Orkney Islands: There are 70 Orkney Islands in total, with 1,000 miles of stunning coastline between them and vast stretches of open green space inland. Orkney is known as the mainland, despite being an island, and its capital Kirkwall is a popular stop on cruise itineraries. The magnificent sandstone St Magnus Cathedral is a highlight of this charming market town — oh, and it boasts not one but two palaces too. If they're not quite grand enough, Orkney's imposing Balfour Castle should hit the spot.

Shetland Islands: Lerwick is the capital of the Shetlands. In fact, it has to be, as it is the 'mainland's' only town. The waterfront here is a hub of activity, with boats constantly coming and going on their explorations of the other isles.

Keen walkers will be in their element in the Shetlands, and there's a lot to discover, from tiny fishing villages to important archaeological sites. A wealth of nature reserves also make it easy to spot wildlife, especially seabirds and, of course, cute Shetland ponies.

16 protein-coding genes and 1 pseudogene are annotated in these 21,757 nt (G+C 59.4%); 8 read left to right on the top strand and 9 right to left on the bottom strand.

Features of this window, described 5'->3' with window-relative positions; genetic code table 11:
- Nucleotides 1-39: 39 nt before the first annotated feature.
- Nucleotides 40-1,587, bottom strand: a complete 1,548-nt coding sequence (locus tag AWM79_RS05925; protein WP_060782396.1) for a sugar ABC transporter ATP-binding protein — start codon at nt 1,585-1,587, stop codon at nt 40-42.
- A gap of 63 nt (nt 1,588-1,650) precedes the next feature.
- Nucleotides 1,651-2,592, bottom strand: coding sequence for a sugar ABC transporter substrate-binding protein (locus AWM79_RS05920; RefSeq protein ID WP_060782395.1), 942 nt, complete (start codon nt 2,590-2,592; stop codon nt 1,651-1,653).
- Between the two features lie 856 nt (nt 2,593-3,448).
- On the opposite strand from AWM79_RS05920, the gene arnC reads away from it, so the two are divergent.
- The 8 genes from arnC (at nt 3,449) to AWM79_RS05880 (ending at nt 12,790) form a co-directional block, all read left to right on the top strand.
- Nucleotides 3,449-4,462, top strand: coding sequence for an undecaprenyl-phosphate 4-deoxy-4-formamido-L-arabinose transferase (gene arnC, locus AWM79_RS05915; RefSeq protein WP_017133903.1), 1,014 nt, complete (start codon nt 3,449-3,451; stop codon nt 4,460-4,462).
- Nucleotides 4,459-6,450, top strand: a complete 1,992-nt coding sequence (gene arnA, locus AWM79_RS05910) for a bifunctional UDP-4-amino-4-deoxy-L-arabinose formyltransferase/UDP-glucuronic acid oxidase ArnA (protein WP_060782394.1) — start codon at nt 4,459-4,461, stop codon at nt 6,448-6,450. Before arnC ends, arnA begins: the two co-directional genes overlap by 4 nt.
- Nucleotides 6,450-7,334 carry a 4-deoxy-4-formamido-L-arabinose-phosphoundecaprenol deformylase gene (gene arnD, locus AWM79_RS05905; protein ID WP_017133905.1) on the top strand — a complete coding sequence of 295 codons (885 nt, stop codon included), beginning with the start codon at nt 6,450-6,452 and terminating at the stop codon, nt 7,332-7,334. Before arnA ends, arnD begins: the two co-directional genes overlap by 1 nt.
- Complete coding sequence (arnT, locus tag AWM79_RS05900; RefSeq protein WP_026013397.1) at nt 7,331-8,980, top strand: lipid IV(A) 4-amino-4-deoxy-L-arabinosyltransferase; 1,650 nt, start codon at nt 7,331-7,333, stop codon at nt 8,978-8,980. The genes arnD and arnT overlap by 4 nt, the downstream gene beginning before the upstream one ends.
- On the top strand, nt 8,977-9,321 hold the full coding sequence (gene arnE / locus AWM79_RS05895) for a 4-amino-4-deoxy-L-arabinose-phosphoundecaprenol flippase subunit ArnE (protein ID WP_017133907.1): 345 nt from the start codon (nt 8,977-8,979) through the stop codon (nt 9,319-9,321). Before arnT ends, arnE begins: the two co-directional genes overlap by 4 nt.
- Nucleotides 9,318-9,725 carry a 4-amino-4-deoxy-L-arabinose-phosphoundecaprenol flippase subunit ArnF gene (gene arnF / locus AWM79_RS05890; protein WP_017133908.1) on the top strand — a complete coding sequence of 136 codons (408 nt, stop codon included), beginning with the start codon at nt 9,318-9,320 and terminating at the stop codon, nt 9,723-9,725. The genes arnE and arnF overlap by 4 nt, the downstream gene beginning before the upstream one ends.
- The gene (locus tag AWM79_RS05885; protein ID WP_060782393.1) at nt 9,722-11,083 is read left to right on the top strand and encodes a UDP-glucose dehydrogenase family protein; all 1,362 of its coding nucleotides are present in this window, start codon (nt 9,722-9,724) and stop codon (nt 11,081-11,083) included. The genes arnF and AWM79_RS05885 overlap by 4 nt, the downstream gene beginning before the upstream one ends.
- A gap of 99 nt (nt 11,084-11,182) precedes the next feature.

Welsh Cruise Ports

Lone Tree on Llyn Padarn, Snowdonia, Wales, UK (Photo: Lukasz Pajor/Shutterstock)

Holyhead: Holyhead is the gateway to the beautiful island of Anglesey, just off the coast of Wales. From here you can explore Bangor, just across the Menai Strait which separates Anglesey from the mainland, or carry on to the Snowdonia National Park, where miles of green, vast lakes and the Snowdon peak are waiting to be hiked and enjoyed. Alternatively, discover the beaches, cliffs and pretty villages of Anglesey, or visit landmark Holy Island where a Roman fort, quaint church and small, scalable mountain are your reward.